Biography of William H. McDonald

WM. H. McDONALD – Mr. McDonald, long known as purser on the old Oregon Steam navigation Company’s steamers, and now cashier of the La Grande National Bank, is one of the Oregon educated men who are a credit to the state. He is the son of Mr. H. McDonald, the well-known architect and pioneer, and was born in Providence, Rhode Island, in 1848, coming around Cape Horn on the clipper Hurricane in 1851. His education was gained at the Portland Academy at the Pacific University of Forest Grove, and the Willamette University of Salem.

While still young, he entered the service of the old Oregon Steam Navigation Company, and, soon gaining a reputation for ability and fidelity, was rapidly promoted, attaining at length the position of general shipping agent of the Upper Columbia and Snake rivers, – one of high responsibility. He was in the employ of that company thirteen years, followed by two years’ service in the general office of Wells, Fargo & Company’s express in San Francisco, four years as chief clerk of the construction department of the railway branch of the Oregon Railway & Navigation Company, and two years as cashier of the First National Bank of Island City, Oregon.

In 1887 he located at La Grande, and, in company with several of the leading citizens of that place, organized the La Grande National Bank. Prominent capitalists of Portland, – Henry Failing, H.W. Corbett, James Steel and J. Lowenberg, – were also largely identified with Mr. McDonald in the enterprise, which, through the efficient management of Mr. McDonald, already enjoys a high-credit rating in banking circles, and is considered on of the most sound and active banks in the state. During the entire period of five years of Mr. McDonald’s experience as a bank cashier, it is a matter of record, that he never has been obliged to charge off a cent to profit and loss, nor to place a note in the hands of an attorney for collection, – a record of which Mr. McDonald is justly proud.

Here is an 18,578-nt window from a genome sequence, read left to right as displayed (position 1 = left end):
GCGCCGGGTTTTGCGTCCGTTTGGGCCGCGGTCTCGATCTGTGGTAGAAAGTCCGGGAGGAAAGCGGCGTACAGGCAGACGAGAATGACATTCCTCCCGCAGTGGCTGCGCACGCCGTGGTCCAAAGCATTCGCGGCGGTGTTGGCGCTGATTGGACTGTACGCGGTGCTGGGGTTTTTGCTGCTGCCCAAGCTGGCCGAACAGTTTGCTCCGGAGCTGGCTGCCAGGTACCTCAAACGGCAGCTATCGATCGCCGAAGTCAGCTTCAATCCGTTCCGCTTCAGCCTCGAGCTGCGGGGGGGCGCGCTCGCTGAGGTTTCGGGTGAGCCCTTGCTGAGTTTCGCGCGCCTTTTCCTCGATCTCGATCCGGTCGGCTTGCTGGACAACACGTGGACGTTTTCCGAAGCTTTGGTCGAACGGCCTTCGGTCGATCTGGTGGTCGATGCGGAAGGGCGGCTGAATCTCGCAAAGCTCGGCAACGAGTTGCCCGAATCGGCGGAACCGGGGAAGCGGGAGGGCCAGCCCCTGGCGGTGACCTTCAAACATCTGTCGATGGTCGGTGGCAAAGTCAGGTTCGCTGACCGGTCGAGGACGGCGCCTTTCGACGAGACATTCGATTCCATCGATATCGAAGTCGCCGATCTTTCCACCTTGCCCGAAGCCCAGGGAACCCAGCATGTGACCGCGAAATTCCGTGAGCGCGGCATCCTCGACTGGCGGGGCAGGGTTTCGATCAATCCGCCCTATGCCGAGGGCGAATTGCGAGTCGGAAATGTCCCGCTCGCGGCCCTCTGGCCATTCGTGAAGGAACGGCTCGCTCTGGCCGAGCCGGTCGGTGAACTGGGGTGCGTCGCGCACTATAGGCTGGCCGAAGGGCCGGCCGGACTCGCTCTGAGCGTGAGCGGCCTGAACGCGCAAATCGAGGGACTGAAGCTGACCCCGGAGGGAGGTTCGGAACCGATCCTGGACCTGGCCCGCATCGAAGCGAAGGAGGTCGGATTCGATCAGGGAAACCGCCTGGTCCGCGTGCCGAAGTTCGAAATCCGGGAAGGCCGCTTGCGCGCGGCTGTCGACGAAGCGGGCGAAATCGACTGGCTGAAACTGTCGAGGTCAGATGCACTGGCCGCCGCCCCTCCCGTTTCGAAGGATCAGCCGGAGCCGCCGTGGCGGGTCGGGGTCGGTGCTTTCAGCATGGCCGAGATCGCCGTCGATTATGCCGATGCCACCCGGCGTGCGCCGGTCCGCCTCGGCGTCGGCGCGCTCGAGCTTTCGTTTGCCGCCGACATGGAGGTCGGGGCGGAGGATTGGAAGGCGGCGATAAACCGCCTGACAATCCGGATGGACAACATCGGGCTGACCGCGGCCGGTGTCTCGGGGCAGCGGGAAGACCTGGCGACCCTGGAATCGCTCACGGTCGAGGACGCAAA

Mr. McDonald enjoys the implicit confidence of the community in which he resides, and is esteemed by his acquaintances there and elsewhere throughout the state as a high-minded, upright gentleman, honorable and conscientious in his dealings, and one who is proud of being a pioneer.



History of the Pacific Northwest Oregon and Washington. 2 v. Portland, Oregon: North Pacific History Company. 1889.

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